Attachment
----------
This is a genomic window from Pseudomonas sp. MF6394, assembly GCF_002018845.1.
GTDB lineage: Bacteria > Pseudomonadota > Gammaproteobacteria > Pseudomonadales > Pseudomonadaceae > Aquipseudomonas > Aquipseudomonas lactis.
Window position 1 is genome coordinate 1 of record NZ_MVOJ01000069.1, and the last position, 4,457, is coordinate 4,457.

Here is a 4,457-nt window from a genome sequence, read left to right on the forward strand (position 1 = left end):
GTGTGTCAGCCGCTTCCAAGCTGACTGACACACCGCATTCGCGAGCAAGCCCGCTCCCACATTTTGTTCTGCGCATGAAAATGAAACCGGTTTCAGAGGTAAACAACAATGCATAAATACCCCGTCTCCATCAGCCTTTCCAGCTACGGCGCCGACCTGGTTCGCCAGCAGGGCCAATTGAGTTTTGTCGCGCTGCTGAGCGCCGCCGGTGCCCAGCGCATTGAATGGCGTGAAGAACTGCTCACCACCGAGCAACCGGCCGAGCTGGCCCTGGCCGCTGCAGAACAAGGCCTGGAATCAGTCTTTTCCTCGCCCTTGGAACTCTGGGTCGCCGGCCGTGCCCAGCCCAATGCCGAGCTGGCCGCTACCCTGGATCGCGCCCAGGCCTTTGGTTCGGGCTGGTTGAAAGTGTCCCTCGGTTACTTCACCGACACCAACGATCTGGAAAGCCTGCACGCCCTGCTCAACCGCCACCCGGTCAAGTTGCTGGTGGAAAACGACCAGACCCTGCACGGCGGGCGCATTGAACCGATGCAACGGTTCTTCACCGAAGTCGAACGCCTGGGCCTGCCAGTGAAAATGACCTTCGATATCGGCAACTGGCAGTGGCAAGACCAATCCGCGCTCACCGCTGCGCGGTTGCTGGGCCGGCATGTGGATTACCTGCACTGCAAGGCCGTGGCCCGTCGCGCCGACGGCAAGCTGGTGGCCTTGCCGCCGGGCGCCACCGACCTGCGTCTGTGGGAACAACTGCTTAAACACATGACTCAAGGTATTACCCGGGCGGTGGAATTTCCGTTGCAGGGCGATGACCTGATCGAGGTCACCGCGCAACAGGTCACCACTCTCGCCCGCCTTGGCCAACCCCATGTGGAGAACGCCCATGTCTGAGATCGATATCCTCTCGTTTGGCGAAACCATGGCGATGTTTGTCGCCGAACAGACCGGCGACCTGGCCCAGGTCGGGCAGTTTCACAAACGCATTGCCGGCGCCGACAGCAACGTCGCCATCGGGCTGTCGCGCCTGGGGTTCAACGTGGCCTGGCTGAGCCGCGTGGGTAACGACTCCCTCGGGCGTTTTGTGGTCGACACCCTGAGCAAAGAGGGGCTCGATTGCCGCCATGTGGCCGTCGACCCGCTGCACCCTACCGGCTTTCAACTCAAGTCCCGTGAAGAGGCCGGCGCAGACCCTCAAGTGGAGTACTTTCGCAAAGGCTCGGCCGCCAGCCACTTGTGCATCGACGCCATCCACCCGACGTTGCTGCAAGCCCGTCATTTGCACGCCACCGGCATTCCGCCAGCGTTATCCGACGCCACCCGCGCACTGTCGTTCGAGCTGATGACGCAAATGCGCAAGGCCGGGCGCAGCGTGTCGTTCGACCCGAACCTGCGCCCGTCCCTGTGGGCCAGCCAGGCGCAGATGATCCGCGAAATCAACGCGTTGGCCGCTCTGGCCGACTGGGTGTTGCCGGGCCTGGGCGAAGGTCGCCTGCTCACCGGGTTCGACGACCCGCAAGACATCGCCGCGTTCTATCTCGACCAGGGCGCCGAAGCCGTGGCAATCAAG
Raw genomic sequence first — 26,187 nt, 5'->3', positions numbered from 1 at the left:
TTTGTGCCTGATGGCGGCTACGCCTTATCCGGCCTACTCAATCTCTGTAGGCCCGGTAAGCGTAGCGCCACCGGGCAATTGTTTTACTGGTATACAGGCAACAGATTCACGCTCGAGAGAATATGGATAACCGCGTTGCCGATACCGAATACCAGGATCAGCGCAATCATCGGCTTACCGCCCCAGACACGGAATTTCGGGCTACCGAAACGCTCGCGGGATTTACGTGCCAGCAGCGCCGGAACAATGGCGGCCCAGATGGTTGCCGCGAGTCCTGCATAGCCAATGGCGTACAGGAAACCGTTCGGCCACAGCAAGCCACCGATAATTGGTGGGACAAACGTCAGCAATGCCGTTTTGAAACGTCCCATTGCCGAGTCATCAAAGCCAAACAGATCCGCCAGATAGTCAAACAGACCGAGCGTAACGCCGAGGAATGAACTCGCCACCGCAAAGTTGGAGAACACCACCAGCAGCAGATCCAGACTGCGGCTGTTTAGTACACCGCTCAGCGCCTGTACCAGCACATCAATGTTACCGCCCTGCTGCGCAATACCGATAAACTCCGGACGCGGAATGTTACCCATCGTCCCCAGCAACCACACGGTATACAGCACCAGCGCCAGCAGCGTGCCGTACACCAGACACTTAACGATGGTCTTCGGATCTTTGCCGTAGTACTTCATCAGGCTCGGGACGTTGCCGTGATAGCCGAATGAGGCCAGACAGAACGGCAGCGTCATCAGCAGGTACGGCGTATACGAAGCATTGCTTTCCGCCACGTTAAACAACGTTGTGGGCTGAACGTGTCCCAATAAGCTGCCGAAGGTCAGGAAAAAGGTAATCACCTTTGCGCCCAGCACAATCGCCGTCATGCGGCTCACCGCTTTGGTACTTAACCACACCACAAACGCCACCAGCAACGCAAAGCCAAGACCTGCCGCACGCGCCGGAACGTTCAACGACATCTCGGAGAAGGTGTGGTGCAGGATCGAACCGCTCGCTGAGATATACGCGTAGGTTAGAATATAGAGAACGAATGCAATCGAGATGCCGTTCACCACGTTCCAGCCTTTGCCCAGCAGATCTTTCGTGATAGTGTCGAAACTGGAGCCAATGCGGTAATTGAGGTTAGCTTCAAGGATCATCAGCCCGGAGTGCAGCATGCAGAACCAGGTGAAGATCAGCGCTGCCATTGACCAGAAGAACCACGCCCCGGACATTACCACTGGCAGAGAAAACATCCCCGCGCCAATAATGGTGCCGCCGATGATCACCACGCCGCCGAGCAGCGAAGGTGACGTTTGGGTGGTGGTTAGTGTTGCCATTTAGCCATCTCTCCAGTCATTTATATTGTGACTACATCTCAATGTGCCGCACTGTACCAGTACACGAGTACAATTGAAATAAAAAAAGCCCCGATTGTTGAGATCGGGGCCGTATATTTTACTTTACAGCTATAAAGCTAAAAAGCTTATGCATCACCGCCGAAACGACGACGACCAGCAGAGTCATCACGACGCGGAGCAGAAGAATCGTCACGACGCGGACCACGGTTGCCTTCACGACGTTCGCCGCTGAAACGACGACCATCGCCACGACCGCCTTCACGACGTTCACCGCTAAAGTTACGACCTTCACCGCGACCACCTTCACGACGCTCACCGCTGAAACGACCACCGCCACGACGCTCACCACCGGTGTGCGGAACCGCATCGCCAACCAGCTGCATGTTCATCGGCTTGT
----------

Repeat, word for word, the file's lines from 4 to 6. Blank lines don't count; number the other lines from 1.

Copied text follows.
Here is a 4,457-nt window from a genome sequence, read left to right on the forward strand (position 1 = left end):
GTGTGTCAGCCGCTTCCAAGCTGACTGACACACCGCATTCGCGAGCAAGCCCGCTCCCACATTTTGTTCTGCGCATGAAAATGAAACCGGTTTCAGAGGTAAACAACAATGCATAAATACCCCGTCTCCATCAGCCTTTCCAGCTACGGCGCCGACCTGGTTCGCCAGCAGGGCCAATTGAGTTTTGTCGCGCTGCTGAGCGCCGCCGGTGCCCAGCGCATTGAATGGCGTGAAGAACTGCTCACCACCGAGCAACCGGCCGAGCTGGCCCTGGCCGCTGCAGAACAAGGCCTGGAATCAGTCTTTTCCTCGCCCTTGGAACTCTGGGTCGCCGGCCGTGCCCAGCCCAATGCCGAGCTGGCCGCTACCCTGGATCGCGCCCAGGCCTTTGGTTCGGGCTGGTTGAAAGTGTCCCTCGGTTACTTCACCGACACCAACGATCTGGAAAGCCTGCACGCCCTGCTCAACCGCCACCCGGTCAAGTTGCTGGTGGAAAACGACCAGACCCTGCACGGCGGGCGCATTGAACCGATGCAACGGTTCTTCACCGAAGTCGAACGCCTGGGCCTGCCAGTGAAAATGACCTTCGATATCGGCAACTGGCAGTGGCAAGACCAATCCGCGCTCACCGCTGCGCGGTTGCTGGGCCGGCATGTGGATTACCTGCACTGCAAGGCCGTGGCCCGTCGCGCCGACGGCAAGCTGGTGGCCTTGCCGCCGGGCGCCACCGACCTGCGTCTGTGGGAACAACTGCTTAAACACATGACTCAAGGTATTACCCGGGCGGTGGAATTTCCGTTGCAGGGCGATGACCTGATCGAGGTCACCGCGCAACAGGTCACCACTCTCGCCCGCCTTGGCCAACCCCATGTGGAGAACGCCCATGTCTGAGATCGATATCCTCTCGTTTGGCGAAACCATGGCGATGTTTGTCGCCGAACAGACCGGCGACCTGGCCCAGGTCGGGCAGTTTCACAAACGCATTGCCGGCGCCGACAGCAACGTCGCCATCGGGCTGTCGCGCCTGGGGTTCAACGTGGCCTGGCTGAGCCGCGTGGGTAACGACTCCCTCGGGCGTTTTGTGGTCGACACCCTGAGCAAAGAGGGGCTCGATTGCCGCCATGTGGCCGTCGACCCGCTGCACCCTACCGGCTTTCAACTCAAGTCCCGTGAAGAGGCCGGCGCAGACCCTCAAGTGGAGTACTTTCGCAAAGGCTCGGCCGCCAGCCACTTGTGCATCGACGCCATCCACCCGACGTTGCTGCAAGCCCGTCATTTGCACGCCACCGGCATTCCGCCAGCGTTATCCGACGCCACCCGCGCACTGTCGTTCGAGCTGATGACGCAAATGCGCAAGGCCGGGCGCAGCGTGTCGTTCGACCCGAACCTGCGCCCGTCCCTGTGGGCCAGCCAGGCGCAGATGATCCGCGAAATCAACGCGTTGGCCGCTCTGGCCGACTGGGTGTTGCCGGGCCTGGGCGAAGGTCGCCTGCTCACCGGGTTCGACGACCCGCAAGACATCGCCGCGTTCTATCTCGACCAGGGCGCCGAAGCCGTGGCAATCAAG
Raw genomic sequence first — 26,187 nt, 5'->3', positions numbered from 1 at the left: